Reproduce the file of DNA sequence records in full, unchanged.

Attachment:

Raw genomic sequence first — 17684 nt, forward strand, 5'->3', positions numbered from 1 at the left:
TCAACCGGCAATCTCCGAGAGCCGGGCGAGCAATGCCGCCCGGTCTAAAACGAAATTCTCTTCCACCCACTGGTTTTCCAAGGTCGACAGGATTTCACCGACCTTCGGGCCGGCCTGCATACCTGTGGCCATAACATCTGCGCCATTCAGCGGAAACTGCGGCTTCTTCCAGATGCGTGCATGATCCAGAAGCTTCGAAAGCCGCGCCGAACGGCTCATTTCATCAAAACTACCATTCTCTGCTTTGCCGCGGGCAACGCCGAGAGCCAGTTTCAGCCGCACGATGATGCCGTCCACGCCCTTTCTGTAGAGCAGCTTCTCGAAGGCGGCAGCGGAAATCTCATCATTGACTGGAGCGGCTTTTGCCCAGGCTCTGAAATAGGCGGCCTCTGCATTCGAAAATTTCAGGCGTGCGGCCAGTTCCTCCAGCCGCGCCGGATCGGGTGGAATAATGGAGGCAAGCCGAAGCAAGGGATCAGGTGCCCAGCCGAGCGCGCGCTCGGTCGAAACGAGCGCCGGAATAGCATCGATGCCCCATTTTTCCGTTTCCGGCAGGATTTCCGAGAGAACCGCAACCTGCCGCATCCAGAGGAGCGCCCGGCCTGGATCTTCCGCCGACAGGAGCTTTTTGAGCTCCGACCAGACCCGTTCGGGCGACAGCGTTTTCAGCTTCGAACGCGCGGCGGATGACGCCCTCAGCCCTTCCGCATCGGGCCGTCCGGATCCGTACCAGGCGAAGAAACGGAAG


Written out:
Raw genomic sequence first — 17684 nt, forward strand, 5'->3', positions numbered from 1 at the left:
TCAACCGGCAATCTCCGAGAGCCGGGCGAGCAATGCCGCCCGGTCTAAAACGAAATTCTCTTCCACCCACTGGTTTTCCAAGGTCGACAGGATTTCACCGACCTTCGGGCCGGCCTGCATACCTGTGGCCATAACATCTGCGCCATTCAGCGGAAACTGCGGCTTCTTCCAGATGCGTGCATGATCCAGAAGCTTCGAAAGCCGCGCCGAACGGCTCATTTCATCAAAACTACCATTCTCTGCTTTGCCGCGGGCAACGCCGAGAGCCAGTTTCAGCCGCACGATGATGCCGTCCACGCCCTTTCTGTAGAGCAGCTTCTCGAAGGCGGCAGCGGAAATCTCATCATTGACTGGAGCGGCTTTTGCCCAGGCTCTGAAATAGGCGGCCTCTGCATTCGAAAATTTCAGGCGTGCGGCCAGTTCCTCCAGCCGCGCCGGATCGGGTGGAATAATGGAGGCAAGCCGAAGCAAGGGATCAGGTGCCCAGCCGAGCGCGCGCTCGGTCGAAACGAGCGCCGGAATAGCATCGATGCCCCATTTTTCCGTTTCCGGCAGGATTTCCGAGAGAACCGCAACCTGCCGCATCCAGAGGAGCGCCCGGCCTGGATCTTCCGCCGACAGGAGCTTTTTGAGCTCCGACCAGACCCGTTCGGGCGACAGCGTTTTCAGCTTCGAACGCGCGGCGGATGACGCCCTCAGCCCTTCCGCATCGGGCCGTCCGGATCCGTACCAGGCGAAGAAACGGAAG